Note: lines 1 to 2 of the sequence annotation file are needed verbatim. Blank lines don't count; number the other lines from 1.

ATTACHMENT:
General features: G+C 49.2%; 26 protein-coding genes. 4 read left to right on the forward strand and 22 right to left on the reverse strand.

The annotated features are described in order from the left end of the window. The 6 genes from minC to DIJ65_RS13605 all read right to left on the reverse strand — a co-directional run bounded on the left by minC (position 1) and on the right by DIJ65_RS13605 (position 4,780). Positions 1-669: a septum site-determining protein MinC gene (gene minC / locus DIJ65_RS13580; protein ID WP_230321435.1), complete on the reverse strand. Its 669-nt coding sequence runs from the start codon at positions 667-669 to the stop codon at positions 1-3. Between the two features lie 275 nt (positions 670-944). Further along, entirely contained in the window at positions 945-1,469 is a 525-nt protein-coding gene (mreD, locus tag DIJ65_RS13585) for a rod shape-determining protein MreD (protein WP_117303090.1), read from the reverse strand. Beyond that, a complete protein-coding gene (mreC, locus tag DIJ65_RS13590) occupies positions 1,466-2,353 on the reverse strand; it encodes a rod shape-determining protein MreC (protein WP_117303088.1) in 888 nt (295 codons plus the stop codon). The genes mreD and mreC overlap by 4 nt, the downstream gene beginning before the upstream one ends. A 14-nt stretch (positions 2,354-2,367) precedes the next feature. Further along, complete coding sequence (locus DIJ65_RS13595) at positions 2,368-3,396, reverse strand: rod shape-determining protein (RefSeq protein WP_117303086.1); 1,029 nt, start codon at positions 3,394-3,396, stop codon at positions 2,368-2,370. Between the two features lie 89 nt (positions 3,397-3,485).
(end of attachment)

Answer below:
General features: G+C 49.2%; 26 protein-coding genes. 4 read left to right on the forward strand and 22 right to left on the reverse strand.

The annotated features are described in order from the left end of the window. The 6 genes from minC to DIJ65_RS13605 all read right to left on the reverse strand — a co-directional run bounded on the left by minC (position 1) and on the right by DIJ65_RS13605 (position 4,780). Positions 1-669: a septum site-determining protein MinC gene (gene minC / locus DIJ65_RS13580; protein ID WP_230321435.1), complete on the reverse strand. Its 669-nt coding sequence runs from the start codon at positions 667-669 to the stop codon at positions 1-3. Between the two features lie 275 nt (positions 670-944). Further along, entirely contained in the window at positions 945-1,469 is a 525-nt protein-coding gene (mreD, locus tag DIJ65_RS13585) for a rod shape-determining protein MreD (protein WP_117303090.1), read from the reverse strand. Beyond that, a complete protein-coding gene (mreC, locus tag DIJ65_RS13590) occupies positions 1,466-2,353 on the reverse strand; it encodes a rod shape-determining protein MreC (protein WP_117303088.1) in 888 nt (295 codons plus the stop codon). The genes mreD and mreC overlap by 4 nt, the downstream gene beginning before the upstream one ends. A 14-nt stretch (positions 2,354-2,367) precedes the next feature. Further along, complete coding sequence (locus DIJ65_RS13595) at positions 2,368-3,396, reverse strand: rod shape-determining protein (RefSeq protein WP_117303086.1); 1,029 nt, start codon at positions 3,394-3,396, stop codon at positions 2,368-2,370. Between the two features lie 89 nt (positions 3,397-3,485).